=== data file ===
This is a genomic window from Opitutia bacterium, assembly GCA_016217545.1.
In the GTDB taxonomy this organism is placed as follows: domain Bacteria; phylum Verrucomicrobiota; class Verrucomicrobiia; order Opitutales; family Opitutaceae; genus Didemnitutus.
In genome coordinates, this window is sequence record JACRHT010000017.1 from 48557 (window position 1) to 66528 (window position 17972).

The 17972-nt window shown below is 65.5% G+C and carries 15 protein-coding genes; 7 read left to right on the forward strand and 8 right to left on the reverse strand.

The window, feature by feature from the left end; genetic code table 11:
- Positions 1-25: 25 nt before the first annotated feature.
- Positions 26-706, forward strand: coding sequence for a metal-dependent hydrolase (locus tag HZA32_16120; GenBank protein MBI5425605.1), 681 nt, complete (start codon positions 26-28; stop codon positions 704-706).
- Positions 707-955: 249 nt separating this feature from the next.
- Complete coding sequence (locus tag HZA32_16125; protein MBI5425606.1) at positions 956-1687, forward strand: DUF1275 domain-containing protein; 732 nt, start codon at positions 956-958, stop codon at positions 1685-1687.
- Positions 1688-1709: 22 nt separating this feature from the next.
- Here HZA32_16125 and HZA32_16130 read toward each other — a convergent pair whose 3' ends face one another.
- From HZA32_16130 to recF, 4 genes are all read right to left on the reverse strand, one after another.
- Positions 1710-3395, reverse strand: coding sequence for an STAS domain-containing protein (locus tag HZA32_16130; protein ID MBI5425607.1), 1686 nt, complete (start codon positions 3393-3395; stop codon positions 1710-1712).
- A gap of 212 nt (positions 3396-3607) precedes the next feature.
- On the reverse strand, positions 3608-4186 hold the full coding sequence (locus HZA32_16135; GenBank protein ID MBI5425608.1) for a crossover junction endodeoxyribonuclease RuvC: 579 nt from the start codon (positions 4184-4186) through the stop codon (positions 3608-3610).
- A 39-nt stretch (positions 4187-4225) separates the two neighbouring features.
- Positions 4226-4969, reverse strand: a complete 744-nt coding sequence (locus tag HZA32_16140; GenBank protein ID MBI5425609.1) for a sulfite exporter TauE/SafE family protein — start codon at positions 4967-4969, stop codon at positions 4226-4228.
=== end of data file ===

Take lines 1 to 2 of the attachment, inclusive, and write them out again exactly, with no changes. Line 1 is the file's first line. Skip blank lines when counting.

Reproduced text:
This is a genomic window from Opitutia bacterium, assembly GCA_016217545.1.
In the GTDB taxonomy this organism is placed as follows: domain Bacteria; phylum Verrucomicrobiota; class Verrucomicrobiia; order Opitutales; family Opitutaceae; genus Didemnitutus.